If you’ve been attending AISB for awhile, you’re probably quite familiar with current issues surrounding worker’s rights; but to what extent do we let this knowledge impact our lifestyles?

As part of the SA group’s Ethical Shopping Campaign, Amnesty International surveyed 60 high school students. The survey showed that although 61% believed H&M is guilty of child labor, 80% continue to shop there regularly. In addition, 75% want to help but don’t know how.

Time and time again we are told that brands like Inditex promote sweatshop labor yet we choose to do nothing about it. Why is this? Our theory is that ignorance and disregard for the repeated reminders is caused by a lack of ethical alternatives that are advertised to us.

The truth is, we don’t have an excuse. Many of us can afford to make sure that the workers making the clothes on our backs don’t have to fear going to work. If there is anyone who can make a change it us. It’s time that we get our priorities straight. We can’t just turn a blind eye anymore.

This article introduces brands that are at the forefront of a reform. All the companies mentioned in this article have one common goal and that is to push us to live a more ethical and sustainable life starting with the way we dress. While we only go in depth describing the principles and approaches of five companies, stay tuned for more noteworthy brands at the end of this article.

American Apparel

Since the early 2000s, American Apparel has been able to overcome controversy surrounding the means of production by which they use to manufacture their clothing. Thus, they epitomize acknowledging the issue of sweatshop labor and addressing it– wanting to see change in the world.

American Apparel repays the hospitality of the Less Developed Countries (LEDCs) that are generous enough to host their facilities and provide them with adequately priced labor. They address the issue from three different angles. These are health, environment, and education. Employees in Bangladesh, the Dominican Republic, and Central America benefit from free healthcare. Furthermore, American Apparel promotes Biotop which is a method of treating used water by naturally balancing its pH levels. Finally, they provide funding to schools in close proximity to their factories in Central America. Read more about all that American Apparel is doing to better the lives of its employees under their ‘Social Compliance’, ‘How It’s Made’, and ‘Our Community’ sections on their website.

The Acey

The Acey embodies contemporary clothing that is created consciously. They create partnerships and give a voice to the brands that meet their standards of innovation and integrity, making ethical and sustainable clothing more widely available.

A great example of the contributions they are making to the world of fashion is their choice not to participate in Black Friday nor Cyber Monday for the third year in a row. The environmental detriment these commercial and profit-oriented sales bring to our world are no secret. The Acey justifies this decision using the quote ‘Resistance is better than regret’ from the book Dress with Sense. This quote perfectly describes the mentality of the brand which is further discussed here.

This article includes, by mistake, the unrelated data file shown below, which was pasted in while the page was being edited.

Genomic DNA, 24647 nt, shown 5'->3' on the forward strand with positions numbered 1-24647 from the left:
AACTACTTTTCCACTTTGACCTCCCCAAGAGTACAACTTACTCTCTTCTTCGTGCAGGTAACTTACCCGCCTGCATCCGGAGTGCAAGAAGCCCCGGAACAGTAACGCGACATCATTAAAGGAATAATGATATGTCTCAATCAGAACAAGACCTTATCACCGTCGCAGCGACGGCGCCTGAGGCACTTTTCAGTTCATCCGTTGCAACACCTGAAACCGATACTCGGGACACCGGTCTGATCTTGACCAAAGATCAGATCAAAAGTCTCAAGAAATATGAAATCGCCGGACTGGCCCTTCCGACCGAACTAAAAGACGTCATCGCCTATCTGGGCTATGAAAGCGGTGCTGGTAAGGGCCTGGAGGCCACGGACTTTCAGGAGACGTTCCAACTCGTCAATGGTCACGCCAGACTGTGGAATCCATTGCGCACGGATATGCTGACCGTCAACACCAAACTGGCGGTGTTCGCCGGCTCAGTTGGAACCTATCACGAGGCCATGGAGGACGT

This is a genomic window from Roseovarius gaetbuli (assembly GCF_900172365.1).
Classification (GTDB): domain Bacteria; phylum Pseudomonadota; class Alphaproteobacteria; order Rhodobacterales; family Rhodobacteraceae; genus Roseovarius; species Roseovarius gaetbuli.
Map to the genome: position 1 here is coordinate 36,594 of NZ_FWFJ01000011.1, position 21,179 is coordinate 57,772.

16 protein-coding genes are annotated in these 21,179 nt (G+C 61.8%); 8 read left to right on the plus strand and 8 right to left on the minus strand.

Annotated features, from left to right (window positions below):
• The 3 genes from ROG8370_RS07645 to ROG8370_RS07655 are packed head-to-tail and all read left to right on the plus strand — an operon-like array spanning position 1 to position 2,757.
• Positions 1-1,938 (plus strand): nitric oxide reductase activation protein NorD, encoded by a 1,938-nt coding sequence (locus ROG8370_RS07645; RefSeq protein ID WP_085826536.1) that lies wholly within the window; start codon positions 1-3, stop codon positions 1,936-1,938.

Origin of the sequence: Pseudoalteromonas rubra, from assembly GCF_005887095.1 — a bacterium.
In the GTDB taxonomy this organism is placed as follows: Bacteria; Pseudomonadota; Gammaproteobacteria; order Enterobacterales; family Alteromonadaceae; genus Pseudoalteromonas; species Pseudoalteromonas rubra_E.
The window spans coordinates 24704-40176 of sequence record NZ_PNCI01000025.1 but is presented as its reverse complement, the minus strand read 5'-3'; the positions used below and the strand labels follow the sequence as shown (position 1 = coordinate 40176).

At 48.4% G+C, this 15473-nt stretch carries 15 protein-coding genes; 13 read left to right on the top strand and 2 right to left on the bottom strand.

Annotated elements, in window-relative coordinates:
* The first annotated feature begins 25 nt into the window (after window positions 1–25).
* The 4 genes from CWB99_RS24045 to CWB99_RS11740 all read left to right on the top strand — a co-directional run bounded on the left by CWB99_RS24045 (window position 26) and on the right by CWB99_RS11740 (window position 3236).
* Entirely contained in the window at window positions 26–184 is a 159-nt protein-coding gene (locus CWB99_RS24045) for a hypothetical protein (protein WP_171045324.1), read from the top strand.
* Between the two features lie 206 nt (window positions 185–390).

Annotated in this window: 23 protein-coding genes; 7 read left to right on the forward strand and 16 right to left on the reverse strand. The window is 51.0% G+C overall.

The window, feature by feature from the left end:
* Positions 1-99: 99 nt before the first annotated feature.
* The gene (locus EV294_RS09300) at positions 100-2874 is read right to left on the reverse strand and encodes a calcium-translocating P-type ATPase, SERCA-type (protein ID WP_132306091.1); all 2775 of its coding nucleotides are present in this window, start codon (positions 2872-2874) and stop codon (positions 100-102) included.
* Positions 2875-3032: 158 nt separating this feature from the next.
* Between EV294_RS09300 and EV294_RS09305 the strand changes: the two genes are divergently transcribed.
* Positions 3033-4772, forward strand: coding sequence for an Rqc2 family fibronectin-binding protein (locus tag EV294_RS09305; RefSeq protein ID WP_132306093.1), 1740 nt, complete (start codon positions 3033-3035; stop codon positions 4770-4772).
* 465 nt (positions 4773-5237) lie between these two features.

Reformation recognizes the byproducts of fast fashion such as production emissions, freshwater scarcity, climate change, pollution, and waste. They work to combat these through sustainable methods of manufacturing beautiful and high-quality clothing. A large part of their clothing production takes place in a factory in Los Angeles which hosts tours every month so customers can see the conditions under which their clothing is made.

The company truly touches on every aspect from sustainability to safety and care. They even provide customers with a guide on how to make laundry time more eco friendly. Reformation is exceedingly transparent about wages and factory life, carbon footprint, and recycling. You name any subproblem of sustainability and they probably have at least a paragraph addressing the brand’s stance on it under the ‘Who we are’ section of their website.

Filippa K

Filippa K is perhaps one of the most candid brands out there at a rate of 95% supply chain transparency to the customer. They are also part of the Fair Wear Foundation and Swedish Textile Water Initiative (STWI).

Year after year, without fail Filippa K publishes a sustainability report which evaluate the label’s success at meeting their goals in terms of minimal negative impact. The report is structured remarkably and is very well thought out. Take for example, their ‘Front Runner’ criteria which includes 12 different measures of a brand’s sustainability. Among these are respect for people and animals, fit and comfort, and recyclability. They are truly a role model for all other fashion brands and their approach at sustainability is one that is respected in the industry. Read more from their last sustainability report here.

Won Hundred

Won Hundred acknowledges the many challenges presented by corporate social responsibility (CSR) in the context of the textile industry. They emphasize the importance of maintaining the well-being of our earth especially in terms of pollution and animal welfare. They reaffirm that a brand’s negligence towards the resources of their suppliers should never be excused by its size or demand.

All around, they put the utmost devotion into promoting a sustainable lifestyle while still creating street wear that appeals to those who might not specifically be in the market for ethical clothing. These principles are best demonstrated by their latest campaign the ‘Green Cross’. The marking on the label indicates that the garment is made out of organic materials. This initiative proves their willingness and hopes for a more sustainable world.